A few months ago, we reviewed the Spark Digital from Blue Microphone. It impressed me with its design, features and quality. (I also really liked the way it looks.) The Spark Digital has an MSRP of just under $200. That’s not a bad price, but it also puts it a bit out of reach of most consumers looking for a budget speaker. That’s why the Nessie from Blue Microphone intrigued me. Judie and I first saw it at CES 2013, and we were impressed with the design, the quality, the onboard technology and, perhaps most of all, the price. The Nessie is under $100.
Blue Digital sent one along for review. While this may be an inexpensive adaptive USB microphone, I’m glad to report there is nothing cheap about it. No, the Nessie is a great way to record better audio in as simple and inexpensive a manner as possible.
Let’s take a closer look.
With the Nessie, Blue Microphone aims to “take the fear out of great recording by instantly delivering studio-enhanced sound for desktop recording of vocals, instruments, voiceovers and more”. Onboard professional studio processing allows the Nessie to adapt to whatever audio is being recorded, while a built-in pop filter and an internal shock mount all work together to help make insure recordings come out crisp, clear and unmarred by unwanted and unintended additional noises. As Blue Microphones explains,
The built-in, studio-grade pop filter and shockmount reduce harsh plosives and disruptive rumbling and vibrations, while the adaptive processing, including EQ, de-esser and level control, automatically smoothes and refines your audio in real time.
When sitting on a desk, the Nessie makes quite a statement. It not only has an unusual, serpentine look — hence the name — but it also is a large enough presence that won’t slink into the background. In its “Home Position”, that is the head not extended up or out, the Nessie is 3.75”x 3.75” x 10”. It weighs in at 1.4 lbs. It works with both Macs and PCs, and it requires no additional software. Simply plug the microphone in, select it as the audio input source for the computer, and you are ready to use it.
The Nessie offers three different recording modes, each optimized for a different type of audio input, and each selected by simply moving the three-position toggle at the back of the Nessie from one position to another.
One mode is optimized to deliver rich vocals. The second is designed to capture the detailed sounds of instruments. The third position is intended to record raw audio that will be later-manipulated during post-production editing.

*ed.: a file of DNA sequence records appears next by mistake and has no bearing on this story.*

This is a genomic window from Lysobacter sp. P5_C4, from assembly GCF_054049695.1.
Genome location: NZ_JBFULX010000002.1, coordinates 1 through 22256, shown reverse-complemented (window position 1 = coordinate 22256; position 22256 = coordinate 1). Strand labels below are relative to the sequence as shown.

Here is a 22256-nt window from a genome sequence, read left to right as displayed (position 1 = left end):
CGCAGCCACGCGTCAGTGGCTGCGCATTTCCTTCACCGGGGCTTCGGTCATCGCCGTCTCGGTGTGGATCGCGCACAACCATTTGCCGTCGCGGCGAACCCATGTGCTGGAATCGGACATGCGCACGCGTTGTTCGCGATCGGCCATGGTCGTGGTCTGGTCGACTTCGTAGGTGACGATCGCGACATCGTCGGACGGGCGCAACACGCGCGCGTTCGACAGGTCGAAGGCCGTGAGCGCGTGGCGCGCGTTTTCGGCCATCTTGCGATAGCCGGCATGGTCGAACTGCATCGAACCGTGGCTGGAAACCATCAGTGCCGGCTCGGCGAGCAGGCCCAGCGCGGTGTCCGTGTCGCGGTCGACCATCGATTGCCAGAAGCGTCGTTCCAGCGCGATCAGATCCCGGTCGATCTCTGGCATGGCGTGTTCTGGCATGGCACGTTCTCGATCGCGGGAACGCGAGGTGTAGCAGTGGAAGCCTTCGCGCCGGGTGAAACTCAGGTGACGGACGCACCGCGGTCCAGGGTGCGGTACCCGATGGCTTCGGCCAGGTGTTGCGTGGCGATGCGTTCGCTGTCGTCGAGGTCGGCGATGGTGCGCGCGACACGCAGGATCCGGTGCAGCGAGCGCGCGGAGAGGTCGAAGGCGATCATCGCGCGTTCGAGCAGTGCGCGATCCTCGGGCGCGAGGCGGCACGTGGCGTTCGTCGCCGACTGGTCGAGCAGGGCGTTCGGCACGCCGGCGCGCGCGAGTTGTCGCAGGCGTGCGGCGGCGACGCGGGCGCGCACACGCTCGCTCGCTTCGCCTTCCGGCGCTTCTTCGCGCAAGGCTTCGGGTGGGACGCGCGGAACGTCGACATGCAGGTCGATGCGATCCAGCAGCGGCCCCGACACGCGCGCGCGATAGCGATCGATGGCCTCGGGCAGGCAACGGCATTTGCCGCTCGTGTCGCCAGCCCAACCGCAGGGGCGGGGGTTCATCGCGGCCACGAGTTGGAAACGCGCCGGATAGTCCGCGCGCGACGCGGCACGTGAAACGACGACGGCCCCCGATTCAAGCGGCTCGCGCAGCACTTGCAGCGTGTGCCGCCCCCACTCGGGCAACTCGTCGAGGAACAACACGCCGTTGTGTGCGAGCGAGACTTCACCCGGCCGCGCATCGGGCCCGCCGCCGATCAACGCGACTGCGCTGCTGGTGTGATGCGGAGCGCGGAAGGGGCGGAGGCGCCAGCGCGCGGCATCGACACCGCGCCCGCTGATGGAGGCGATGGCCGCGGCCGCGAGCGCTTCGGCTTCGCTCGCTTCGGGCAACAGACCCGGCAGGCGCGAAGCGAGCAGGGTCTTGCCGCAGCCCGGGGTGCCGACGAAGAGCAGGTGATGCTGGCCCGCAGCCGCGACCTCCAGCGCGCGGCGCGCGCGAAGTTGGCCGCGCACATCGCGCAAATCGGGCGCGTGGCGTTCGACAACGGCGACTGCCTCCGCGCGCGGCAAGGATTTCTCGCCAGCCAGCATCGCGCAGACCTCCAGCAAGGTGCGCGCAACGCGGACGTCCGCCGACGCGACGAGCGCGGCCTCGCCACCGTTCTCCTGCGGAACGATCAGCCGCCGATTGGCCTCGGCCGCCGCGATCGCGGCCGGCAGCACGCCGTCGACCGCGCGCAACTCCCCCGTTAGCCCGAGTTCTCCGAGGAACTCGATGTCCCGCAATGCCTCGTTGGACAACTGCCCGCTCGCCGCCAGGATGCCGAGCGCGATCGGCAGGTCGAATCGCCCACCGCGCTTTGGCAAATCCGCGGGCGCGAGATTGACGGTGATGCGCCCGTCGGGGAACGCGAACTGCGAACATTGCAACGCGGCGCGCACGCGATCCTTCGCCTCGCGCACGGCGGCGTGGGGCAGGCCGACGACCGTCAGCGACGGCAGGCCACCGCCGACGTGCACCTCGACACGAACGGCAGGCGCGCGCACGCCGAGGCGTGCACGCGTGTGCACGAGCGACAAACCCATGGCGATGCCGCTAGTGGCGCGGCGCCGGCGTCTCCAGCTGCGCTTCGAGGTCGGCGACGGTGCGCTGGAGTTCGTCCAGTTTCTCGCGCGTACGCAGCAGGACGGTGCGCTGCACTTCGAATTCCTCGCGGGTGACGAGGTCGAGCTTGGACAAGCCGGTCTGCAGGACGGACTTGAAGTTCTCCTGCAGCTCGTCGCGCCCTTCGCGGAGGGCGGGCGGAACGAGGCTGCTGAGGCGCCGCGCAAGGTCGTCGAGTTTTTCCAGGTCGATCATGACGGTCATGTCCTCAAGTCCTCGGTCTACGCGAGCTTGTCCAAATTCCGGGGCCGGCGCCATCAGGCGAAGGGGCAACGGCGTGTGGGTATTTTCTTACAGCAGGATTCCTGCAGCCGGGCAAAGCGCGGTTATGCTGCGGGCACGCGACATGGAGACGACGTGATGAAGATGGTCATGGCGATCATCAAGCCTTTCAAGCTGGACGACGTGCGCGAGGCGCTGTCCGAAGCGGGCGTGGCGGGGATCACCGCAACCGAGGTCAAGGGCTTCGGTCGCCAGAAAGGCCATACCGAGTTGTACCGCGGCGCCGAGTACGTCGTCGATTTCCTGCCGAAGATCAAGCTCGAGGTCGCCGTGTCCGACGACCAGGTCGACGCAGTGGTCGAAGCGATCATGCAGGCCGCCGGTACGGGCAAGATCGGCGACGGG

The Nessie also features a zero-latency headphone output along the back, into which a favorite pair of headphones can be plugged.
And while the 3.5mm port is along the back of the Nessie, the mute button and headphone volume adjustment are on the front and the base of the Nessie.
The Nessie’s head offers “serpentine flexibility” and adjusts to capture audio coming below, in front or above it. The hinges are surprisingly sturdy! And to make matters even simpler, the Nessie is plug-and-play compatible with both Macs and PCs.
For those interested, the audio specificiations of the Nessie look like this:
Power Required/Consumption: 5V 150mA
Sample Rate: 48 kHz
Bit Rate: 16bit
Capsules: 1 Blue-proprietary 14mm condenser capsule
Polar Patterns: Cardioid
Frequency Response: 20Hz – 20kHz Max SPL: 110dB (THD: 0.5% 1kHz)
Power Output (RMS): 100 mW
Frequency Response: 15 Hz – 22 kHz
Signal to Noise: 100dB
I’m impressed by this microphone and love that it is priced below $100. That makes it accessible to pretty much anyone with a Mac or a PC. And while it does a great job of capturing audio that requires no post-production manipulation — just check out how clear the audio on the video is once I began using the Nessie — the fact that it works amazingly well for voice recognition is a huge bonus for me.
Having te Nessie on my desk and always plugged in means I can start using voice recognition in seconds, and I don’t need to wear a dorky headset. The Nessie certainly doesn’t look and feel as substantial as the Spark Digital, and I do wish the Nessie — like the Spark Digital — had the ability to work with both computers and iOS devices, but the Nessie is under $100 while the Spark Digital is twice that.
Most importantly, the Nessie is simple to use: it does an excellent job of recording audio, and it lets you finish recording and — in most cases — be done without additional post-production work. That’s quite a good combination.
If you want the flexibility of using a microphone with computers and iOS devices, want something that looks and feels striking and impressive, and you don’t mind doing post-production editing, then you may want to look to the Spark Digital. If, on the other hand, you want a good quality microphone with a built-in pop filter, and you don’t want to do any post-production work, then I think you will find the Nessie fits the bill quite well.
You can learn more and order yours here.
What I Like: Well-made and under $100; Does a good deal of audio processing onboard so there is no post-production work required; Built-in pop filter; Plug and play with Macs and PCs
What Needs Improvement: Doesn’t work with iOS devices the way the Spark Digital can
Source: Manufacturer supplied review sample